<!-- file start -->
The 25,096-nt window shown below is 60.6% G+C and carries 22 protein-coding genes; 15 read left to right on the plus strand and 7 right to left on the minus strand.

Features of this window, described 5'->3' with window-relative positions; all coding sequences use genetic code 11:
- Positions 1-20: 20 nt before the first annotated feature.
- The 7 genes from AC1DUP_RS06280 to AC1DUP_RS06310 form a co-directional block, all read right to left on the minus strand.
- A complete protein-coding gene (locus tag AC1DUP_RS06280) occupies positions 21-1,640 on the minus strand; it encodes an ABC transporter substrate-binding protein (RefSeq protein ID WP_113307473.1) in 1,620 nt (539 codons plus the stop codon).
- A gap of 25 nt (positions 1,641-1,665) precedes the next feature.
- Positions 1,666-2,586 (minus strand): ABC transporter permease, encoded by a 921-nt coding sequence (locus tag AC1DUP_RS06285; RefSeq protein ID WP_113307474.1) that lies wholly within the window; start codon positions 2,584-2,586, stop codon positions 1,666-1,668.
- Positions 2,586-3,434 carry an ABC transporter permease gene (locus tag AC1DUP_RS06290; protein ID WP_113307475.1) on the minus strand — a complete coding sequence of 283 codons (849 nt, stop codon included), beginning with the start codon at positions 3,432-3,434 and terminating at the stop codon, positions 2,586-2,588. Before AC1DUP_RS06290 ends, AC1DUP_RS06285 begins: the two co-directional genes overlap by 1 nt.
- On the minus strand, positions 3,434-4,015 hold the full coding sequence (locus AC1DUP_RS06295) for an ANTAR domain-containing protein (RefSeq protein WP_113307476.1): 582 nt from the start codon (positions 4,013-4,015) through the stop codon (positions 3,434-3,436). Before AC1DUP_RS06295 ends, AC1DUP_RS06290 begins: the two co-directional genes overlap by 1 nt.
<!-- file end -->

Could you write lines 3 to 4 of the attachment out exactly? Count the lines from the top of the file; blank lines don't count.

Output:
- Positions 1-20: 20 nt before the first annotated feature.
- The 7 genes from AC1DUP_RS06280 to AC1DUP_RS06310 form a co-directional block, all read right to left on the minus strand.